I was at the European Scrum Gathering 2018 in London. I expected to learn about skills to write user stories, play funny scrum games or fancy metrics of agile teams performance. It was different - far more emotional than I expected. Here is what I learned.
The main topic for me was all about the team. Not surprising. It is common knowledge that a high-performing team is one of the most precious things to have these days in an organization - venture capitalists just buying startups for their teams, they “acquihire”.
I really liked the talk by Richard Kasperowski about high performing teams. I learned that high-performing teams and friendships are pretty, pretty similar. Key elements are
- Positive bias - e.g. the idea of the opposite is at first great
- Freedom - e.g. meetings are treated as invites not obligations
- Self awareness - e.g. realizing the emotional state of yourself and of your teammates
- Connections - e.g. asking open questions out of interest in others
The feedback loop
I received another reminder of the power of feedback loops. John McFadyen talked about extending scrum to business: “Enterprise Scrum”. What I realized while talking about feedback loops, is that the fundamentals empower and it’s not the rituals and artefacts that count, but understanding why they were introduced. Main motivation for developing towards agility is the demand for more market responsiveness. And that’s where ambuzzador’s “intuitive” agility comes from. During the wild years of Social Media shaking up marketing and corporate communication strategies, we consulted companies on how to respond faster to questions posted on the wall and how they can effectively transpose their brand identity to a profile.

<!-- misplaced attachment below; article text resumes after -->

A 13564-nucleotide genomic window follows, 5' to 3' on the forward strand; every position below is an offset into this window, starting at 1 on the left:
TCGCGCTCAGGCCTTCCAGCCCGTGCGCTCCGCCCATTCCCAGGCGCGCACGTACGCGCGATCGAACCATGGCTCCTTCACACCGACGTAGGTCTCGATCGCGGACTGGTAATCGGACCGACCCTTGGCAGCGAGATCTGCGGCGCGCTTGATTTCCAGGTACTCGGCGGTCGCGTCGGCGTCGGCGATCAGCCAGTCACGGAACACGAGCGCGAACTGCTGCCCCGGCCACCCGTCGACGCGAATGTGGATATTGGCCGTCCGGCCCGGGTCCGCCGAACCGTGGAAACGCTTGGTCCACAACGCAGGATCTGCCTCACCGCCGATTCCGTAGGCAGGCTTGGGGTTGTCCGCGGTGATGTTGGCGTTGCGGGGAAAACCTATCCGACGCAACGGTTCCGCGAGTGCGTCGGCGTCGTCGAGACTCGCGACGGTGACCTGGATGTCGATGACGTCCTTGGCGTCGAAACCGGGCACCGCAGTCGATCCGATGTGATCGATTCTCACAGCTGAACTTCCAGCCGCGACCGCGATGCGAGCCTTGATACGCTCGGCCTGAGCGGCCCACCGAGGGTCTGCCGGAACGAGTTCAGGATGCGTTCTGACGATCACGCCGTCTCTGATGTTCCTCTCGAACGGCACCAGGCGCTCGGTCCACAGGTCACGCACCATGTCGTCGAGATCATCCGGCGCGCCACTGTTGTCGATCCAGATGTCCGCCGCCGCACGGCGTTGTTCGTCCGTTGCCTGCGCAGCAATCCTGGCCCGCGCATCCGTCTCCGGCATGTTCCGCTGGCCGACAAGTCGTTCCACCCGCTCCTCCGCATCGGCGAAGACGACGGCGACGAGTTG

But back to London. Suddenly, the lady right in front of me asked: “How do you handle the usual questions like: When is the project finished? How much does it cost?” The response astonished me: I think these are legitimate questions from a business leader and that they have to be addressed. It’s more about giving people ranges (min, max) and openly communicate probabilities. So, what is called “Agile” does not introduce a new method for how things are done but rather helps people face the truth. Making a business profitable is still the driving force.
The 3rd talk was the motivational power show of Debra Searle, who rowed, rowed, rowed her boat gently through the Atlantic, totally on her own, in 4 months - a short version of a similar talk is here:
She made it to Barbados not only thanks to her physical strength, but also her mental strength. How did she succeed? She had a very precise idea of her arrival in Barbados. Something she called the “arrival scene”. How people will look, such as their shoes, smell etc. She always ran the “arrival movie” when her brain ran low on motivation. She also talked about how this experience helped her in a life as a business leader. For instance how she realized that changing her attitude to a certain problem made a difference and made her stronger. Next time I happen to be alone in the Atlantic ocean I will definitely give it a try.